John Dunstable

John Dunstable

Death 24 Dec 1453 (aged 67–68)
London, City of London, Greater London, England
Burial London, City of London, Greater London, England
Plot Cenotaph (original tomb destroyed in the London fire of 1666).
Memorial ID 9927434 · View Source
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Composer. The first important British Composer and the first to achieve international reputation. Very little is known of his life. He was in the service of the Duke of Bedford when the latter was Henry V's regent in France (1422-35), and he may even have witnessed the burning of Joan of Arc, ordered by Bedford in 1431. His music, while based on chant, was more euphonious than that of his contemporaries, and had a strong influence on French composers Dufay and Binchois. Dunstable's best known works are the motet "Veni Creator Spiritus", the processional anthem "Quam pulchra es", and the song "O Rosa Bella". He was buried in the Church of St. Stephen Walbrook in London, which was destroyed in the Great Fire of 1666. The church was rebuilt on the same site by Sir Christopher Wren in 1687.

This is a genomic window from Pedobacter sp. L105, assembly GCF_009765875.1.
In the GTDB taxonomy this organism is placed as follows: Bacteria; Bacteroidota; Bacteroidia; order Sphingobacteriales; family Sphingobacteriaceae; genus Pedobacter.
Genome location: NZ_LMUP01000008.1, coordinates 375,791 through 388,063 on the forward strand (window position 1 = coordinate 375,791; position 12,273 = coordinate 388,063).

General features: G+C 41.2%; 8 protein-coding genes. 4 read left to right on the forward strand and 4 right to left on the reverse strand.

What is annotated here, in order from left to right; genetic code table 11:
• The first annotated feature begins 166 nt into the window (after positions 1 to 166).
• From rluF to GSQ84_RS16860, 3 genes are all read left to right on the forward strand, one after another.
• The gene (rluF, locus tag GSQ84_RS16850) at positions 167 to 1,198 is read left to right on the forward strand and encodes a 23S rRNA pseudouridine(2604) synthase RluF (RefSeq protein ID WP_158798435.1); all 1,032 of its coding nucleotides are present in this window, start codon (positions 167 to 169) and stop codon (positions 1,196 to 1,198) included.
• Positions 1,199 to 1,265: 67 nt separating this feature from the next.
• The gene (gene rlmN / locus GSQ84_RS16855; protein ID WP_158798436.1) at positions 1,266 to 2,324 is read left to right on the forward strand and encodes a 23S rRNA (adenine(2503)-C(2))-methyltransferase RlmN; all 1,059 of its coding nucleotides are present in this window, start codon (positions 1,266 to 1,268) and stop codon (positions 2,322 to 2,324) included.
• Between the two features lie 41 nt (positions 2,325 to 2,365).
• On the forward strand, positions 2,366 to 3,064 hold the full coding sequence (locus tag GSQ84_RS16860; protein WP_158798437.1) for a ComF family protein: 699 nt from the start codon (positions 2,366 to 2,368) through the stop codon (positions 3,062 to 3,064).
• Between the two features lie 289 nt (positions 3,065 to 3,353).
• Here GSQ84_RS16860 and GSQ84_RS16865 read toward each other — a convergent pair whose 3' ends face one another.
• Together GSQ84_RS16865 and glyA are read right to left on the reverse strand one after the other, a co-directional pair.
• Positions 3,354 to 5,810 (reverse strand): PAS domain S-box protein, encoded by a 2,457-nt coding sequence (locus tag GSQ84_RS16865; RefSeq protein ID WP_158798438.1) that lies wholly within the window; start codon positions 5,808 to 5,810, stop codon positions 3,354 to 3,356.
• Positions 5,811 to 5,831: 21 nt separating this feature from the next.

Bio by: Bobb Edwards


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  • Maintained by: Find a Grave
  • Originally Created by: Bobb Edwards
  • Added: 20 Nov 2004
  • Find a Grave Memorial 9927434
  • Find a Grave, database and images ( : accessed ), memorial page for John Dunstable (1385–24 Dec 1453), Find a Grave Memorial no. 9927434, citing St Stephen Walbrook Churchyard, London, City of London, Greater London, England ; Maintained by Find A Grave .